Compensation For Unpaid Meals And Rest Breaks
For many decades, California law has recognized the right of nonexempt workers to take meal breaks and rest periods. If an employer refuses to provide such breaks or prevents employees from leaving the premises during a lunch break, the employees may be eligible for compensation. Providing such breaks may seem like common sense in that they allow workers to obtain nourishment, refresh themselves and regain their strength before they return to their job duties. But some employers in California make employees work through break periods or otherwise fail to relieve them of duties.
If you have been forced to work through meal and rest breaks or your employer has violated other provisions of California Labor Code Section 512(a), you may be eligible for compensation.
For a free consultation about an unpaid meal break claim, call Watkins & Letofsky, LLP, at 866-439-1295.
Advocates For Employee Rights
Watkins & Letofsky, LLP, with offices in Santa Ana and Las Vegas, is a law firm dedicated to protecting the rights of employees and fostering productive work environments. Our lawyers act decisively to document employment law violations, calculate the compensation our clients are entitled to and seek results in court and negotiation sessions.
Are You Entitled To Compensation For Meal And Rest Breaks?
Employees in California and Nevada are generally entitled to:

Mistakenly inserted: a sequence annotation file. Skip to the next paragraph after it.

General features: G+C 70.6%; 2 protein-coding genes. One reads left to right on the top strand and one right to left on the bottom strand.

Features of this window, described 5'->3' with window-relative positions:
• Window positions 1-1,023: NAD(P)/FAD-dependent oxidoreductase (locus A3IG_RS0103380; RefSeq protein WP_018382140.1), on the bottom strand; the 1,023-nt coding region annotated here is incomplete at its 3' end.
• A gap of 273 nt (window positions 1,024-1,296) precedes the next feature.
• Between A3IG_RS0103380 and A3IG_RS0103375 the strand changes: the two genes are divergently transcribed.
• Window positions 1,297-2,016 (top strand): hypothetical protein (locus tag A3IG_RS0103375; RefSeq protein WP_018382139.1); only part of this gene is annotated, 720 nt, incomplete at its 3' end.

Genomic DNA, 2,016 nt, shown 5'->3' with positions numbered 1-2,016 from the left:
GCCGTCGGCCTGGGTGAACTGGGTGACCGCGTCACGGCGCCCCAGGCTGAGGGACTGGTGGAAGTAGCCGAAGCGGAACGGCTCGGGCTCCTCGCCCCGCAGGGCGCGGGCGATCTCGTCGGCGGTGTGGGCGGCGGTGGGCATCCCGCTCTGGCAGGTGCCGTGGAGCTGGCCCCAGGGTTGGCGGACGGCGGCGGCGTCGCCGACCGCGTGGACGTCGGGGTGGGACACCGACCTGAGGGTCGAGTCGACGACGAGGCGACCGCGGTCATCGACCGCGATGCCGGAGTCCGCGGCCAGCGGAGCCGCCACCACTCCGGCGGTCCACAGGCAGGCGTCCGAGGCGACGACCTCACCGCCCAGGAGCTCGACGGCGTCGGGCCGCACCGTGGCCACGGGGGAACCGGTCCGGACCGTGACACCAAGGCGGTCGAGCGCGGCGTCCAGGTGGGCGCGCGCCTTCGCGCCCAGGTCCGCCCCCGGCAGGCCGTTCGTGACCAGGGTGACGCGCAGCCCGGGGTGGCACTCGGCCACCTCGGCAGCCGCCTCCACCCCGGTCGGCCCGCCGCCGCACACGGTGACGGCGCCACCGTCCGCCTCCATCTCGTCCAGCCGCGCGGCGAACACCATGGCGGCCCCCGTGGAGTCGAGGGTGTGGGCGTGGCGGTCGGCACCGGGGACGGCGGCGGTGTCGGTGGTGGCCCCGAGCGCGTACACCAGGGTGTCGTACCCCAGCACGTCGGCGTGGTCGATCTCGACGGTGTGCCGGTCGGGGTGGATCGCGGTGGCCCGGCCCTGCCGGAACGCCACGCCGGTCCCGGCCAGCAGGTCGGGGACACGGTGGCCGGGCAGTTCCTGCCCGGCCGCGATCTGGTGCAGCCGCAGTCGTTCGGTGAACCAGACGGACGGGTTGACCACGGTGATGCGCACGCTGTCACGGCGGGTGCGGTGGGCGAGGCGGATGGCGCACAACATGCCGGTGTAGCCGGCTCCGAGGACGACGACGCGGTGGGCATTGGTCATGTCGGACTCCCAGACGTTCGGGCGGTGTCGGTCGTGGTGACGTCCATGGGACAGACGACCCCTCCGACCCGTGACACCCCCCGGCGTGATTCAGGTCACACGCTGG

- 30-minute meal break for every five hours worked
- 10-minute rest period for four hours worked
If practical, the 10 minute rest breaks must be provided in the middle of the work period. Employees are free to use their meal and break time in any reasonable manner such as reading or checking messages on their personal phones.
There are exceptions to these rules. In California, if you work less than six hours, the meal period can be waived by mutual consent. On-duty meal periods are allowed, but only if the agreement is in writing. Breaks are not required for employees who total daily work time is less than three-and-a-half hours.
If you have been denied meal or rest breaks in violation of California employment regulations, you may be entitled to one hour of premium pay at the employee’s regular rate of compensation for each workday that the meal or rest period is not provided, plus attorney fees.